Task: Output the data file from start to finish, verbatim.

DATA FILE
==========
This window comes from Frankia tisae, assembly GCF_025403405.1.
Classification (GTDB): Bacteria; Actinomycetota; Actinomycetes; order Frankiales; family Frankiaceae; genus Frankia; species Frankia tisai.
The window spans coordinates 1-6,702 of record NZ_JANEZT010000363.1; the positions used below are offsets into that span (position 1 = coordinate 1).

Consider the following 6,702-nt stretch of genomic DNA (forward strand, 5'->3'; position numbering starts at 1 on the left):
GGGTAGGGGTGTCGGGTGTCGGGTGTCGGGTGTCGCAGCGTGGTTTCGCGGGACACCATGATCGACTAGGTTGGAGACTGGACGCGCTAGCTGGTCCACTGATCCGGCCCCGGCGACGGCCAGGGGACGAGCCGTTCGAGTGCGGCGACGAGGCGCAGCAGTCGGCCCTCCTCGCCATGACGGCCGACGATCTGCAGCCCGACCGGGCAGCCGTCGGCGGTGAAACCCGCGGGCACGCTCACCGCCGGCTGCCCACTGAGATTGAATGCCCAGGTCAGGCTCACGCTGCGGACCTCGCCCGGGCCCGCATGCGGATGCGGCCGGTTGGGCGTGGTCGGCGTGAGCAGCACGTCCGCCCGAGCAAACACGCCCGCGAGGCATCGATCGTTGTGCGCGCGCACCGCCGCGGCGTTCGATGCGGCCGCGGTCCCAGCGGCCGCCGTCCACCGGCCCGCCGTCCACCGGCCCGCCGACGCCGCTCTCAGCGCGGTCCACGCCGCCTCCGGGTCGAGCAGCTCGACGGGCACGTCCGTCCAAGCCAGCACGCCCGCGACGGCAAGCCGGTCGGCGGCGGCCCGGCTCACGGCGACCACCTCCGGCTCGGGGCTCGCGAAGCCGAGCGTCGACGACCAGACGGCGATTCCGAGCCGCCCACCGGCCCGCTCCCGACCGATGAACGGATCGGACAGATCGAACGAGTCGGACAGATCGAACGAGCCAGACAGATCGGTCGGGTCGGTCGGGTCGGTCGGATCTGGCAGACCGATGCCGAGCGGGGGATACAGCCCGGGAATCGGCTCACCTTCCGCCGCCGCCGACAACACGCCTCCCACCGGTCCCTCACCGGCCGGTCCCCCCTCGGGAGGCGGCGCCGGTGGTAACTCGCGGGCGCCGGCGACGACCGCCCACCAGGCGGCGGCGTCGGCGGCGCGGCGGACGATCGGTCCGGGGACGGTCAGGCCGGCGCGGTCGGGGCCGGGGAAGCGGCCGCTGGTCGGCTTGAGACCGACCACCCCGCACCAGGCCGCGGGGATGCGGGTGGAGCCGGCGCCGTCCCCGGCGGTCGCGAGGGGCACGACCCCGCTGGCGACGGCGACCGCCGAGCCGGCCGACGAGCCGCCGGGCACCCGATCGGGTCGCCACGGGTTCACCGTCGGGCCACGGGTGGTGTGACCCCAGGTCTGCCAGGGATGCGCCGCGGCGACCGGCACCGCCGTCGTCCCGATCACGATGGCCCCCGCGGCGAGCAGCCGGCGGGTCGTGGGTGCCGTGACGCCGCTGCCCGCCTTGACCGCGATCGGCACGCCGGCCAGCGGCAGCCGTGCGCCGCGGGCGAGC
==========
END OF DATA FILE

This window comes from Frankia tisae, assembly GCF_025403405.1.
Classification (GTDB): Bacteria; Actinomycetota; Actinomycetes; order Frankiales; family Frankiaceae; genus Frankia; species Frankia tisai.
The window spans coordinates 1-6,702 of record NZ_JANEZT010000363.1; the positions used below are offsets into that span (position 1 = coordinate 1).

Consider the following 6,702-nt stretch of genomic DNA (forward strand, 5'->3'; position numbering starts at 1 on the left):
GGGTAGGGGTGTCGGGTGTCGGGTGTCGGGTGTCGCAGCGTGGTTTCGCGGGACACCATGATCGACTAGGTTGGAGACTGGACGCGCTAGCTGGTCCACTGATCCGGCCCCGGCGACGGCCAGGGGACGAGCCGTTCGAGTGCGGCGACGAGGCGCAGCAGTCGGCCCTCCTCGCCATGACGGCCGACGATCTGCAGCCCGACCGGGCAGCCGTCGGCGGTGAAACCCGCGGGCACGCTCACCGCCGGCTGCCCACTGAGATTGAATGCCCAGGTCAGGCTCACGCTGCGGACCTCGCCCGGGCCCGCATGCGGATGCGGCCGGTTGGGCGTGGTCGGCGTGAGCAGCACGTCCGCCCGAGCAAACACGCCCGCGAGGCATCGATCGTTGTGCGCGCGCACCGCCGCGGCGTTCGATGCGGCCGCGGTCCCAGCGGCCGCCGTCCACCGGCCCGCCGTCCACCGGCCCGCCGACGCCGCTCTCAGCGCGGTCCACGCCGCCTCCGGGTCGAGCAGCTCGACGGGCACGTCCGTCCAAGCCAGCACGCCCGCGACGGCAAGCCGGTCGGCGGCGGCCCGGCTCACGGCGACCACCTCCGGCTCGGGGCTCGCGAAGCCGAGCGTCGACGACCAGACGGCGATTCCGAGCCGCCCACCGGCCCGCTCCCGACCGATGAACGGATCGGACAGATCGAACGAGTCGGACAGATCGAACGAGCCAGACAGATCGGTCGGGTCGGTCGGGTCGGTCGGATCTGGCAGACCGATGCCGAGCGGGGGATACAGCCCGGGAATCGGCTCACCTTCCGCCGCCGCCGACAACACGCCTCCCACCGGTCCCTCACCGGCCGGTCCCCCCTCGGGAGGCGGCGCCGGTGGTAACTCGCGGGCGCCGGCGACGACCGCCCACCAGGCGGCGGCGTCGGCGGCGCGGCGGACGATCGGTCCGGGGACGGTCAGGCCGGCGCGGTCGGGGCCGGGGAAGCGGCCGCTGGTCGGCTTGAGACCGACCACCCCGCACCAGGCCGCGGGGATGCGGGTGGAGCCGGCGCCGTCCCCGGCGGTCGCGAGGGGCACGACCCCGCTGGCGACGGCGACCGCCGAGCCGGCCGACGAGCCGCCGGGCACCCGATCGGGTCGCCACGGGTTCACCGTCGGGCCACGGGTGGTGTGACCCCAGGTCTGCCAGGGATGCGCCGCGGCGACCGGCACCGCCGTCGTCCCGATCACGATGGCCCCCGCGGCGAGCAGCCGGCGGGTCGTGGGTGCCGTGACGCCGCTGCCCGCCTTGACCGCGATCGGCACGCCGGCCAGCGGCAGCCGTGCGCCGCGGGCGAGC